By Andrew Lin
A very broad meditation on certain tidbits of the Harvard experience.
By ANDREW LIN
As someone who can neither drive nor even ride a bike, walking (with some occasional help from the Mather shuttle) has by necessity become my main mode of transport around Harvard throughout my four years here. And while some might deride the slow pace walking necessarily imposes as a limiting factor in the endless hurly-burly of Things to be Done and Places to Be that Harvard can often seem like, I for one have come to rather enjoy these walks. Indeed, they’ve become so much more than a simple means of getting around; rather, they have offered the mental breathing room for contemplation of these four years, of the trials and travails of undergraduate life and of nebulous considerations of that which lies beyond these hallowed gates and ivied walls.
Most of all, however, I will remember all these walks for the views they have afforded me of this wonderful and rich campus in all its glory. Diagrammed from above, the Harvard campus at first seems to resemble a crazy spider-web of tangled streets and aged names: the Yard and the main campus is the large and powerful corpus of the spider itself, and it casts its threads northward past Northwest Labs to the Quad and southward through the variegated river houses to its southern-most outpost, its solemn concrete crow’s-nest on Cowperthwaite Street. But in pounding these streets, I have come to know the many threads of this constellation of a campus in closer detail: the wonderful shadowplay of the stonework of Widener’s flanking walls on a sunny morning, the bricked-up windows of the Fogg and the grey grid of the McKay laboratories, the perched-on-stilts look of the SOCH.
Four years ago, these places would have seemed alien to me, mere geographical markers on Google Maps or a lab group website. But the memories that live within these walls and paths, the exams to which I have rushed and experiments I have crafted and Indy articles whose inspiration has flowed from the paths I have trod – those now imbue these once-meaningless place names with a Proustian memory all their own. Like that madeleine’s callback, the sights and sounds and smells of the campus invariably now are callbacks of their own to four tremendous and fascinating years. And as I plod my way along these walks in my twilight years on this campus, I find myself still building on these experiences, adding brick by brick another memory recalled, another conversation at these steps or at that gate, another connection made or idea realized.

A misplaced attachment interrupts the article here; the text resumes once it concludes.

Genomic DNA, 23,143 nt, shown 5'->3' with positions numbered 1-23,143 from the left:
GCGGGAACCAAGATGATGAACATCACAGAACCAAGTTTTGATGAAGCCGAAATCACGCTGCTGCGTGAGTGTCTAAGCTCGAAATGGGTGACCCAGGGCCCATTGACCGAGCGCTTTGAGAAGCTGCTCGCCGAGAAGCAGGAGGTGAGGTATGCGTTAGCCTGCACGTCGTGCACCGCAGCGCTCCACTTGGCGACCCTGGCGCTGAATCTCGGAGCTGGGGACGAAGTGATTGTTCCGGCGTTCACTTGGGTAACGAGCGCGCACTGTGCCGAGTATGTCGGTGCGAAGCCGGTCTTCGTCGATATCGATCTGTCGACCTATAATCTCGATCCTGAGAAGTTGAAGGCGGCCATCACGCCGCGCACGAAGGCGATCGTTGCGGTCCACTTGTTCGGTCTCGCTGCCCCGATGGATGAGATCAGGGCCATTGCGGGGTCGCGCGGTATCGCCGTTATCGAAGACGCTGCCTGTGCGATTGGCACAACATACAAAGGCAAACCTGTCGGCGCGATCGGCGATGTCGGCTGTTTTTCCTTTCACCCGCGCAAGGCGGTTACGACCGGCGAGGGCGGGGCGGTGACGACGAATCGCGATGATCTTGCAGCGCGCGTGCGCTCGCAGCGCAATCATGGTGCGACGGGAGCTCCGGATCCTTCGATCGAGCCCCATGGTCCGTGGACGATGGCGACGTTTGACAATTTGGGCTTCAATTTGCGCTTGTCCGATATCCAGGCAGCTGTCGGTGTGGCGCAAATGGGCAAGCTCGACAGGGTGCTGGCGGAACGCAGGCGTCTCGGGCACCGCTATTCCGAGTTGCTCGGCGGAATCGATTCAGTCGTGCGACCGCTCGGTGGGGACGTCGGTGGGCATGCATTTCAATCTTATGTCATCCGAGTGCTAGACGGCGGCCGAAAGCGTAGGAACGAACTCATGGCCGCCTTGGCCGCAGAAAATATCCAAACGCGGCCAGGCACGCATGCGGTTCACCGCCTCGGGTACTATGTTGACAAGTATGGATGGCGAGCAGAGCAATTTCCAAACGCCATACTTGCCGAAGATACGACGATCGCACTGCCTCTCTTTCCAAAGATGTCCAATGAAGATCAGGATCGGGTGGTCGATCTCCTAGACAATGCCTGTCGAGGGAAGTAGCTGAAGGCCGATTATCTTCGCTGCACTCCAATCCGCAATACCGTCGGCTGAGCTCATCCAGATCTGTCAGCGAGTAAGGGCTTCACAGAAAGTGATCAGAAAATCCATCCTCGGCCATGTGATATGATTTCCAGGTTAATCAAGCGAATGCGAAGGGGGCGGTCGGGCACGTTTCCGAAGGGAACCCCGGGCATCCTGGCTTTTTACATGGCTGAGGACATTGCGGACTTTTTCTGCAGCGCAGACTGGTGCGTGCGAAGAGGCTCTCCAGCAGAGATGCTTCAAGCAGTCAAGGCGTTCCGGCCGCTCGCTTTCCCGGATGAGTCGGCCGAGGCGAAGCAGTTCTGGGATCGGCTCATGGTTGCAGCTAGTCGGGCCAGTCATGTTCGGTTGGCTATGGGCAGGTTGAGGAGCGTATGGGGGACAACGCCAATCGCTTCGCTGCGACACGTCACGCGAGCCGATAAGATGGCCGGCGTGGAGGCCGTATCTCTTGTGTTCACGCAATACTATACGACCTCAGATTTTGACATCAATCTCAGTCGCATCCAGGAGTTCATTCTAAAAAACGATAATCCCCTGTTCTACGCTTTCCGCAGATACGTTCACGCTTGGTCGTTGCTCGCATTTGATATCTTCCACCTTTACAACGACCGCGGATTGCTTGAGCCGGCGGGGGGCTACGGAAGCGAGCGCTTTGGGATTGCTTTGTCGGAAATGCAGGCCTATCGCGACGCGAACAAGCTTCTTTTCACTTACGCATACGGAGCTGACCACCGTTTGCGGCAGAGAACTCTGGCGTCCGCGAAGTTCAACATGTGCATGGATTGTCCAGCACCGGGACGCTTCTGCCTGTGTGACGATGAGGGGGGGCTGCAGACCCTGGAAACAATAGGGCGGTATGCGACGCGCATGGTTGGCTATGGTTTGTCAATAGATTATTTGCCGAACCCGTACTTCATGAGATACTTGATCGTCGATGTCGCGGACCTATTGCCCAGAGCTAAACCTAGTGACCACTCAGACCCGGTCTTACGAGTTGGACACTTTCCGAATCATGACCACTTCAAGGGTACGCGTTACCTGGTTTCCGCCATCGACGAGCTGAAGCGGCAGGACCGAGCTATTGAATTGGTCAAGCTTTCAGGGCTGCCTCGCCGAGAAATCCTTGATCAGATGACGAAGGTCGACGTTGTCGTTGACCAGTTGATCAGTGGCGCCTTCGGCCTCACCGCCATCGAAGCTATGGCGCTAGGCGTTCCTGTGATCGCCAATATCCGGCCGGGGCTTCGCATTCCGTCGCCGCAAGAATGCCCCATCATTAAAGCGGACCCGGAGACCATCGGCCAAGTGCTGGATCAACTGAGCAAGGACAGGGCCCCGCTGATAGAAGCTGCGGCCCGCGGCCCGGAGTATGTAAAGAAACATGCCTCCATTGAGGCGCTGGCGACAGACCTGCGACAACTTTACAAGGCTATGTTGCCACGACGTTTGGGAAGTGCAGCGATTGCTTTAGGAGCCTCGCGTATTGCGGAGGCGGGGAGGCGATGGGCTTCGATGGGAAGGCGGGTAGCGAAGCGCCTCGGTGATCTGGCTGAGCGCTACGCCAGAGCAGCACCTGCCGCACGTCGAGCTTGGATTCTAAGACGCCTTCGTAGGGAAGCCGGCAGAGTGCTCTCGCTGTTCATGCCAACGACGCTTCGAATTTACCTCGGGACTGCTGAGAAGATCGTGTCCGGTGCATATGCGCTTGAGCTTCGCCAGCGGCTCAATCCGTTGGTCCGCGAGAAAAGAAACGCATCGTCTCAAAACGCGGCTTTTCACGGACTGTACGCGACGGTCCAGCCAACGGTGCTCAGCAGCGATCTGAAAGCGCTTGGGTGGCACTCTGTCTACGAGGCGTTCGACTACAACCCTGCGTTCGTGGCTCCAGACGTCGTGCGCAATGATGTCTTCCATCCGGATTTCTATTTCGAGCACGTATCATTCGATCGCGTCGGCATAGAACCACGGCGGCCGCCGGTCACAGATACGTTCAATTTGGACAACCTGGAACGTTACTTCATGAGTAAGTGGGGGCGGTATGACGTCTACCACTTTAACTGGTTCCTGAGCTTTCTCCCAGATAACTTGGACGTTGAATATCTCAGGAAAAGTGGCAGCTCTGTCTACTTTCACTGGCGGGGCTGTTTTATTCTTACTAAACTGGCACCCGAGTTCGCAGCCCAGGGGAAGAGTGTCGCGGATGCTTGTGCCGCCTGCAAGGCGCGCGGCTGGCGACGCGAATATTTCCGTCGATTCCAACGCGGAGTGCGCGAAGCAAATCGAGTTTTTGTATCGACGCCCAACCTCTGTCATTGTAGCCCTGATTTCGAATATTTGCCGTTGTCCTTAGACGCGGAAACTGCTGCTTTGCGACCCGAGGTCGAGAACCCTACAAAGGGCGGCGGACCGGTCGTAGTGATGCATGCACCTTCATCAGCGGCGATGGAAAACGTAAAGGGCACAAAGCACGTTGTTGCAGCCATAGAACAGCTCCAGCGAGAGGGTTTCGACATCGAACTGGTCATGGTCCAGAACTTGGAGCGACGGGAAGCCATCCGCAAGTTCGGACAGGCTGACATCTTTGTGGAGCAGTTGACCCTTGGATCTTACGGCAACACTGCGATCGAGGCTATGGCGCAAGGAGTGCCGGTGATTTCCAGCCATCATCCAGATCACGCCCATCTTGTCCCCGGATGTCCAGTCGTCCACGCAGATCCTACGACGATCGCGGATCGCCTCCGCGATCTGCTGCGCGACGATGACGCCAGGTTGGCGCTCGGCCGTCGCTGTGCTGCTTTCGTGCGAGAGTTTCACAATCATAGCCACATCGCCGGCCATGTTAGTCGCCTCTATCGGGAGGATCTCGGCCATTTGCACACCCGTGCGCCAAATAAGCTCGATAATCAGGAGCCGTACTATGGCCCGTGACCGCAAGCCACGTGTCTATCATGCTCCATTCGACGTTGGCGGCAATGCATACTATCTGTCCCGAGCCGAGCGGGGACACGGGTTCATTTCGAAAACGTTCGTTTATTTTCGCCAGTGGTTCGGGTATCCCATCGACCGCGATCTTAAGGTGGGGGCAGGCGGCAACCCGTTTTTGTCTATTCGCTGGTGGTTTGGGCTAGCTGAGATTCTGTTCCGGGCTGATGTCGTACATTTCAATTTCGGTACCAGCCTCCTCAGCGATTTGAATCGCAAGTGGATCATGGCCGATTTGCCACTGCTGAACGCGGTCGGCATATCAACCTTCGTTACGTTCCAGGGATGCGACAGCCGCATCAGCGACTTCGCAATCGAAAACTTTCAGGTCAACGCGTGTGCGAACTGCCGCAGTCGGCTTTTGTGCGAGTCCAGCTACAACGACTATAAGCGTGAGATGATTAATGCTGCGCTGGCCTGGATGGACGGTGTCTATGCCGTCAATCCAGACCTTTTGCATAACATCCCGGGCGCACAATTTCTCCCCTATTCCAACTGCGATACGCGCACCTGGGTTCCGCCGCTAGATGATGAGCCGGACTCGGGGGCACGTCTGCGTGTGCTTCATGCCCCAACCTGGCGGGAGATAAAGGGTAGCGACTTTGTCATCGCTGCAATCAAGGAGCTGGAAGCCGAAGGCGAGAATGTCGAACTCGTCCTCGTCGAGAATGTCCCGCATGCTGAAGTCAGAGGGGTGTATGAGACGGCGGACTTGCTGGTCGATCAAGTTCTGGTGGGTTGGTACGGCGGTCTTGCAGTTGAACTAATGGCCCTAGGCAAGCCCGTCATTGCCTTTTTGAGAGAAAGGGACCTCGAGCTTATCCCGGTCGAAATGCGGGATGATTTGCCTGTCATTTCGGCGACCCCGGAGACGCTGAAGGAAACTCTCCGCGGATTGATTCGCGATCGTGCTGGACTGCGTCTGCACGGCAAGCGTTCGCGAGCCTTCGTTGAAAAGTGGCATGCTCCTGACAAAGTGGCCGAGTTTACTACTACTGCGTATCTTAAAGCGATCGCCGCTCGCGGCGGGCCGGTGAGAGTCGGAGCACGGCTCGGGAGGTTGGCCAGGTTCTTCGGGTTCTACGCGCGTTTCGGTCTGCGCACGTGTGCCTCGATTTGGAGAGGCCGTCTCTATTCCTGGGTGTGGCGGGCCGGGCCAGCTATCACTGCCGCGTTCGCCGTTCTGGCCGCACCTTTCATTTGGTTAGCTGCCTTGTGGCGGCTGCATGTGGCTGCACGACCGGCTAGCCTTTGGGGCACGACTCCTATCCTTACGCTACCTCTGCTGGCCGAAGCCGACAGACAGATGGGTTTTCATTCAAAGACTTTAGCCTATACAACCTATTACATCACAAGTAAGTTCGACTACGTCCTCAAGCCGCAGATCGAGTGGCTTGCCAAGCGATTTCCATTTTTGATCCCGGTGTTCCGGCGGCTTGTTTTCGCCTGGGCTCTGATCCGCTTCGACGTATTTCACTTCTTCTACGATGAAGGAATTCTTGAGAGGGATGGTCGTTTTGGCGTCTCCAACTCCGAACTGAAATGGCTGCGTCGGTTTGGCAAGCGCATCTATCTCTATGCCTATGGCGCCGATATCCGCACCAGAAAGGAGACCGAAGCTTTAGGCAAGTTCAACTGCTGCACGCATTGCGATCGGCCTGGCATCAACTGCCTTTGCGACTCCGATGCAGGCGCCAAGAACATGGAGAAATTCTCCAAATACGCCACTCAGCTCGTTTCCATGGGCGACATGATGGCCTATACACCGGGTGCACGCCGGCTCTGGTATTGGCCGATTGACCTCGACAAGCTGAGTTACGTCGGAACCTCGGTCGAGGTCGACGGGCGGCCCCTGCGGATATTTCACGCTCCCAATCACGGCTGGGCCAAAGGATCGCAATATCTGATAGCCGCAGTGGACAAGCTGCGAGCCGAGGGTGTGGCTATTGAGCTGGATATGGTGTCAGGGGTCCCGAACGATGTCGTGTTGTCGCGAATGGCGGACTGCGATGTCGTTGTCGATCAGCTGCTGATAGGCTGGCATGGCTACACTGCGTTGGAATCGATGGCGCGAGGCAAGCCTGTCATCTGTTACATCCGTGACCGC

For you, my hitherto-unaddressed readers, these memories might be something different altogether; I shan’t speculate on these, for perhaps the most precious quality of memory is the personal and individual imprint it offers, an imprint that is singular to you and the experiences and decisions that have brought you here to this campus and maybe even to reading this article. But in a broader sense, we all share the same basic experience: across the concentrations and secondaries and extracurriculars, we have all shared in the experience of this campus and its glories and foibles. And we have seen it change as well: whether in the snaking extensions to
Allston or the loss of Greenhouse to a shiny and new Clover outpost, we do see the future marching into the time that is left of our experience here.
But to contextualize this change, to consider how Harvard has evolved via changes little and large, is beside the point: notionally this is a meditation on people, not on the institutions in which they operate. Yet considering these institutions is an essential part of understanding how people live and operate, especially at the undergraduate level: four years as an undergraduate is bound to leave the imprint of a place on anyone. So to the institution we look, and there is something comforting to see: though we change once we leave these walls, the institution we leave behind shall endure, for Harvard has been and will continue to be long after we have all graduated and gone on to our varied futures.
And yet this institution does offer an individual flavor to each of its students, a flavor that shall like that madeleine linger onwards as an imprint in our pliant minds. Certainly this imprint finds some measure of its permanence in the oft-spoken impact Harvard students may notionally have. And indeed it is a valid statement: the memories we take from Harvard enrich us not only as individuals but as members of a wider community, ready and willing to take the lessons that we have learned throughout these years and apply them to a nation and a world looking for questions and answers and solutions and ideas. But at the individual level, not merely in terms of this one individual who has penned this little reflection but for of all us graduating seniors, those memories shall walk with us wherever we go, keeping stalwart company and bearing gifts all their own.